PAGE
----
retailer to backdoor customers The ability to network with these organizations and groups is an essential part of the skill set of a successful backdoor retailer Connecting to these organizations and groups will usually require reaching out to them Sit on their duff retailers, who just wait for customers to come to them, even those paying handsome rents for a physical store close to high pedestrian traffic, can not benefit from this networking N. David Milder, DANTH, Inc. 41 Online Backdoor Operations: Where help is needed Many small merchants are: Not capable of innovating Too old and set in their ways to innovate Fearful or feel uncomfortable

about using the Internet Too busy to themselves: Learn how to use the Internet Mount and maintain an Internet presence Without the staff or resources to hire staff to do the Internet work The easy stuff simple, directory entry like webpages may not be worth the effort How can small merchants: N. David Milder, DANTH, Inc. Tell their stories? Have access to an e-store? Effectively and efficiently use online social media? 42 Implications for Downtown and Main Street Organizations Downtown and Main Street organizations need to ask themselves: are our programs and our allocations of staff and money appropriately responsive to this situation? There are two broad areas this assessment might cover:

How to facilitate their small merchants involvement in backdoor retailing - - both electronic and nonelectronic Business recruitment N. David Milder, DANTH, Inc. 43 Facilitating Backdoor Retailing Helping Retailers Grow Their Veins and Arteries to Organizations and Groups Disseminating information about backdoor retailing so merchants understand what it is all about Assembling information on local civic and social groups and making it available to district merchants Most important will be the fostering of networking opportunities between retailers interested in growing backdoor operations with the executives of other local businesses and the leaders of local civic and social

organizations Niche Events Niche events, such as bridal shows, crafts fairs and model decorator homes produced by downtown organizations can generate a lot of backdoor business The business operators participating in such events should also be encouraged to participate in other bridal shows, crafts fairs, etc., alone or even as part of a niche contingent N. David Milder, DANTH, Inc. 44 Facilitating Backdoor Retailing contd 2 Concierge Services Downtown organizations should become involved in their creation because they are Janus-faced: they can be extremely important backdoor links between consumers and downtown retailers or they can link local consumers to retailers in other cities A downtown organization can impact on how a concierge service sets itself up:

By establishing close ties to the client organization, be it an office building, residential building or hospital and perhaps even introducing them to the idea of a concierge program By aggregating supply, i.e., having a list of local merchants in key NAICS categories who want to participate in a concierge program and who are willing to base their prices on volume and to provide special services as incentives. N. David Milder, DANTH, Inc. 45 Facilitating Backdoor Retailing contd 3 Electronic Department Stores. Given the persistent and widespread reports about how difficult it is to get small merchants to establish viable online presences, some out-of-the-box thinking may be required DANTHs experiences on consulting projects and managing BIDs strongly suggest that significantly more independent business operators can be induced to innovate if local change agents are present who can make it easy for them to innovate Acting alone, many small merchants may never be able to develop that capacity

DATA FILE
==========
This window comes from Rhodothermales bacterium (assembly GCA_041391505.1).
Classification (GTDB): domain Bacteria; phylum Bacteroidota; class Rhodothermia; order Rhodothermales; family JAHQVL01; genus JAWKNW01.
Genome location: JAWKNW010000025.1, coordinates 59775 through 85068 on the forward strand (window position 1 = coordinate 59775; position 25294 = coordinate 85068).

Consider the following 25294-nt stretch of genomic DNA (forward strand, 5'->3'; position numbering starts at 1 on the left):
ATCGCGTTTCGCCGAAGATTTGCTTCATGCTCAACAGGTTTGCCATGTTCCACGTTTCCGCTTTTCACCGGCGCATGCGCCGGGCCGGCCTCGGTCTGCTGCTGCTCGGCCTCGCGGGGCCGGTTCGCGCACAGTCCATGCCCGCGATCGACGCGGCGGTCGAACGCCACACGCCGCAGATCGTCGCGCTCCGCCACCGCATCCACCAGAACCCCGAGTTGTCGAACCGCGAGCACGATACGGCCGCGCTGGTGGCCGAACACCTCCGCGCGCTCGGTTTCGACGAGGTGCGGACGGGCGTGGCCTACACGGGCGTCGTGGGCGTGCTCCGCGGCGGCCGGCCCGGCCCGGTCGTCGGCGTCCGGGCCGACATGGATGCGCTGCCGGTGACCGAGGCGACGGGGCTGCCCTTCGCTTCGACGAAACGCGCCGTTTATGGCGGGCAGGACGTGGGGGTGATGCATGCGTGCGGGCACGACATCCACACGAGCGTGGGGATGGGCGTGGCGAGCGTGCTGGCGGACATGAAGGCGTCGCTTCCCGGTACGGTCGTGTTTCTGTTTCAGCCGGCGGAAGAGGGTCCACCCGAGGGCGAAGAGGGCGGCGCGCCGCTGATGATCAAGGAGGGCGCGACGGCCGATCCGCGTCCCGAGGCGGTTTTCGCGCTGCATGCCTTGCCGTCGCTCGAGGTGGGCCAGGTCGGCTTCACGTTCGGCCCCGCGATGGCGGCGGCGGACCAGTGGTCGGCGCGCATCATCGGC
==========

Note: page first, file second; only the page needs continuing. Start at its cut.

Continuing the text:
N. David Milder, DANTH, Inc. 46 Facilitating Backdoor Retailing contd 4 The establishment of a district e-department store might be one approach and have the following attributes: Each participating district merchant would be a department and have the opportunity to sell five to ten of their strongest merchandise items This limited product inventory would keep the maintenance of their online inventory information simple and easy to update. They would just need to provide the information to the e-department store management, who would do the actual updating on the website The e-department store would be managed by an entity that is capable of creating and maintaining a proper e-store operation. Participating merchants would not have to do anything directly on the website. They and their employees would not need to have Internet skills N. David Milder, DANTH, Inc. 47 Facilitating Backdoor Retailing contd 5

The e-department store also would need to develop a way of easing the burden of packaging and shipping the sold merchandise. For example, it might put together a list of part-time workers who are available, know how to package merchandise for shipping and could be called upon as needed Obviously such an e-department store would have to sort out difficult issues about: How payments for merchandise would be made and distributed, Product packaging and shipment The fees that its management would charge. However, unless downtown merchants and commercial district leaders start thinking about such issues, the online presence of many small merchants will languish N. David Milder, DANTH, Inc. 48 Facilitating Backdoor Retailing contd 6 Downtown Organization Websites